When Alex Loding passes Brat Farrar in the street, he's struck by Brat's uncanny resemblance to Simon Ashby. Simon had a older twin brother, Patrick, who disappeared a decade ago, and was ...
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When Alex Loding passes Brat Farrar in the street, he's struck by Brat's uncanny resemblance to Simon Ashby. Simon had a older twin brother, Patrick, who disappeared a decade ago, and was presumed drowned. Simon now owns the family farm, Latchetts, a top-notch stable. Alex asks Brat, who loves horses, if he'd care to impersonate Patrick to disinherit Simon. But as Brat grows closer to the Ashby family, he finds the role a dangerous and wearing one; especially as he begins to suspect that Patrick's death wasn't an accident. Written by
Superb, Haunting Version of Josephine Tey's masterful novel,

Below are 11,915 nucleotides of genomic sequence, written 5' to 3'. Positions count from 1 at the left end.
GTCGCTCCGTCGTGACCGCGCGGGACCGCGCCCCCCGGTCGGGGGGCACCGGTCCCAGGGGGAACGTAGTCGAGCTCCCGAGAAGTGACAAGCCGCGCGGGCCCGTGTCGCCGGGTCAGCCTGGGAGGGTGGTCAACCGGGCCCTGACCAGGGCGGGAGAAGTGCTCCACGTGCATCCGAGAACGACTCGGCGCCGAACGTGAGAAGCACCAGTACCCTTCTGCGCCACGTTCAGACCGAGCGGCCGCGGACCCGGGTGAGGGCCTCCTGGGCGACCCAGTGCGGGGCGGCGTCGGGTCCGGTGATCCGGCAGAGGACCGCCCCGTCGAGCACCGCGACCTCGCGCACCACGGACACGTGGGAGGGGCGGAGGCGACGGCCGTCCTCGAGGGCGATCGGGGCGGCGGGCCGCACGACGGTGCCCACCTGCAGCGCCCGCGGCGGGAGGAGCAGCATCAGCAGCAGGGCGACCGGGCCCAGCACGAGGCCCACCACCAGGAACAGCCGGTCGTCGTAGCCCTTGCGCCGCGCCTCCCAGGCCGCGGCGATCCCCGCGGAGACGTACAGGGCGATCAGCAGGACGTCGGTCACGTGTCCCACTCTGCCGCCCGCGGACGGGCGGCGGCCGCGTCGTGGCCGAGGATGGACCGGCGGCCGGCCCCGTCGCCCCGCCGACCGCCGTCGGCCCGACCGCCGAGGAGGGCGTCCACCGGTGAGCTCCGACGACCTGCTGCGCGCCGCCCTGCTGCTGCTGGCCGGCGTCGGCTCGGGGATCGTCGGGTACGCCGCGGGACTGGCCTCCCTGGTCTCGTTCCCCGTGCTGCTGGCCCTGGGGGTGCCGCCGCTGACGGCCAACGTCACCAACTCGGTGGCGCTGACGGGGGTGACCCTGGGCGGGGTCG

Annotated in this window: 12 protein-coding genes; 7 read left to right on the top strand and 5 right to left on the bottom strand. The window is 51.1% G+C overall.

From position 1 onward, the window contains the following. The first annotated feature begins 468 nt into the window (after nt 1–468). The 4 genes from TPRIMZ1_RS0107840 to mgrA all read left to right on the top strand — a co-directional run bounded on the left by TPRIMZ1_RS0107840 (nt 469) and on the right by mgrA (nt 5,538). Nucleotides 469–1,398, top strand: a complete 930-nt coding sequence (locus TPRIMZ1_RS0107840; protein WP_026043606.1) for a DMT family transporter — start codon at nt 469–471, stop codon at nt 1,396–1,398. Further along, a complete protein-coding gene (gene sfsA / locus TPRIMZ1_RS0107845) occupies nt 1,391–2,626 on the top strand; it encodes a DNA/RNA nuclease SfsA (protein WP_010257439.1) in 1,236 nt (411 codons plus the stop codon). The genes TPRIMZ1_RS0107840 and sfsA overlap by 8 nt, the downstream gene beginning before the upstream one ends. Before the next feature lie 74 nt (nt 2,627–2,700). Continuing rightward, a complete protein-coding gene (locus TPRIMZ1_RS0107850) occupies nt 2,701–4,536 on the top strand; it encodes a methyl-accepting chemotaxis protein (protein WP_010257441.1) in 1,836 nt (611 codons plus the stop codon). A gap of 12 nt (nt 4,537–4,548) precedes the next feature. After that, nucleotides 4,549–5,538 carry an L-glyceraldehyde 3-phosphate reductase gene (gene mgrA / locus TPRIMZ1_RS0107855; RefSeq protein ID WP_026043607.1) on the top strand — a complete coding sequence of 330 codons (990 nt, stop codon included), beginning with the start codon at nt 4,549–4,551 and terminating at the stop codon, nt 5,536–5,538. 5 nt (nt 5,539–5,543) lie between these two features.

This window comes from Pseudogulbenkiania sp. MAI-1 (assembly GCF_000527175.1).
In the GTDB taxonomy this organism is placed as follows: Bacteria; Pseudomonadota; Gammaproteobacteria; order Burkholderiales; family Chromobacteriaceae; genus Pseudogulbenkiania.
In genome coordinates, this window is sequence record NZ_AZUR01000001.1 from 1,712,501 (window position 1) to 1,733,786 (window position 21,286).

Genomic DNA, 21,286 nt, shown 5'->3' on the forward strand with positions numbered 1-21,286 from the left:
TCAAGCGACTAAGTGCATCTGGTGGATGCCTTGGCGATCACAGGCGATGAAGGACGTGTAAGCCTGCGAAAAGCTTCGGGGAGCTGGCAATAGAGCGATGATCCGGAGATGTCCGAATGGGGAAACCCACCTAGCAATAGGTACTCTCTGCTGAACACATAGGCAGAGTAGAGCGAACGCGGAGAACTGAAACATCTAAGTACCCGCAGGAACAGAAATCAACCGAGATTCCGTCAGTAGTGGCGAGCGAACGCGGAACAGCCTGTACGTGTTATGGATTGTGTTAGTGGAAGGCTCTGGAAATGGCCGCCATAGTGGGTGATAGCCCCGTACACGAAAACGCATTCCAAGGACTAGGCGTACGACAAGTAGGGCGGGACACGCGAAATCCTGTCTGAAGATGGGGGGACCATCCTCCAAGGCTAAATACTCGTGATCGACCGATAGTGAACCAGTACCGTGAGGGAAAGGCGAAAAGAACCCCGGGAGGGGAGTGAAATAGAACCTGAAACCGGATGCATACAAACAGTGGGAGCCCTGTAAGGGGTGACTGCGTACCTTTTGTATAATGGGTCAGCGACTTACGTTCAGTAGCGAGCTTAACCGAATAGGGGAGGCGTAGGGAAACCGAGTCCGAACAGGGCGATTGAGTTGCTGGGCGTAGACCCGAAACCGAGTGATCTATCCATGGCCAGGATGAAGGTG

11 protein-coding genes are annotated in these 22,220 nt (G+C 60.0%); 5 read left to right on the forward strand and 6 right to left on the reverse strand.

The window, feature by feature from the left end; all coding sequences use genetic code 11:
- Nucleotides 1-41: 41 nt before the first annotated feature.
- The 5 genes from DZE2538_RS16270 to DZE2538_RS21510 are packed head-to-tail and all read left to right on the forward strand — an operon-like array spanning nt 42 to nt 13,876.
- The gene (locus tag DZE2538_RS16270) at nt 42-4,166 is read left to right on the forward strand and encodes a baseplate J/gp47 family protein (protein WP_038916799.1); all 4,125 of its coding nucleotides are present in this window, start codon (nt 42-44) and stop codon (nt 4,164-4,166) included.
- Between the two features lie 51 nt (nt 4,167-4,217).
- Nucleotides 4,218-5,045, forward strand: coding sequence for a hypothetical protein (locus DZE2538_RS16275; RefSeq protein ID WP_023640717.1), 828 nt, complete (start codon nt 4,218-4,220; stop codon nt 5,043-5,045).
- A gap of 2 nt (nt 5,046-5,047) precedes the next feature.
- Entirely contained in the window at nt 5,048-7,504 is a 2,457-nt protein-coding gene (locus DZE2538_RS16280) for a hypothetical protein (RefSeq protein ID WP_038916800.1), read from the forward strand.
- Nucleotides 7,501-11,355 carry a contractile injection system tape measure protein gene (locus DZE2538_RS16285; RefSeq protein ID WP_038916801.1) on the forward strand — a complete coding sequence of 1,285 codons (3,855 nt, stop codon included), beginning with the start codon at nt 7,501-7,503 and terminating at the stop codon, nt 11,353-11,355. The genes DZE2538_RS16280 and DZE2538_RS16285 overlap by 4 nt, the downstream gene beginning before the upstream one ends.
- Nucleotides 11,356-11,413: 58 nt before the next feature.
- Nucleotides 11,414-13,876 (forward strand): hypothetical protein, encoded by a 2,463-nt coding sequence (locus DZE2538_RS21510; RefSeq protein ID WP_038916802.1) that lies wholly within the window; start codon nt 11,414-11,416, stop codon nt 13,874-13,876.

Like many fine novelists, Josephine Tey sold the rights to her novel "Brat Farrar" to Universal Pictures, who was hellbent to capitalize on the success of "Psycho" and hopefully duplicate its boxoffice grosses as well. In order to insure the film version would remain truthful to her novel, Ms. Tey was also hired as one of the screenwriters. However, when she realized her dubious feelings were right (the title was changed to the lurid "Paranoiac," and the thrust of her novel was reduced to a Grade-B horror flick.) Miss Tey left the project in vocal disgust, expecting to hear from nobody in Hollywood ever again. And she didn't until some 23 years later when the Arts & Entertainment TV channel(located in the U.S.) and the BBC-TV network approached her to do a made-for-TV mini-mini-series (Running time: 155 minutes, but divided into 5 episodes for the A&E network--plus commercials. The result is one of the finest achievements ever accomplished by movies OR television. Playing two roles, Simon, a cold-hearted (and possibly homicidal) young man, and the impoverished youth Brat Farrar, who suddenly shows up after a 15-year absence and claims he is not only Simon's older brother but the true Lord of the Manor. An absolutely riveting young actor named Mark Greenstreet should have become a major star on the basis of his two performances in "Brat Farrar." Telling anything more of the plot would deprive the viewer of a maze of romance, familial love and hate, exquisite cinematography, and murder. The ending will astound you, as it still sticks in my mind after all these years. Two-and-a-half hours of television at its most extraordinary (off-handed, I can only think of "Brideshead Revisited" achieving the same bold, ambitious and absolutely shattering quality of the criminally neglected and now virtually forgotten "Brat Farrar." It's understandable why Josephine Tey found "Paranoiac" so offensive (it's actually one of the better "Psycho" rip-offs of the early 1960s, featuring a very young Oliver Reed chewing the scenery with all the bravado he can muster up). But "Brat Farrar," although unbearably suspenseful at times, digs deeply into the souls and motives of all its principal characters, and does so with such precision and empathy that are miraculous to behold. Josephine Tey was finally vindicated with the astoundingly gripping and achingly touching treatment of her magnificent novel "Brat Farrar." Now, A&E and the BBC, it is indeed high time you vindicated your loyal audiences by putting the full-length 155-minute version of "Brat Farrar" on VHS, DVD, or simply repeating it on your cable stations so that home viewers can finally become acquainted with 2 1/2 hours of the most elegant, stylish, heartbreaking and heartfelt drama television has ever gifted us with.
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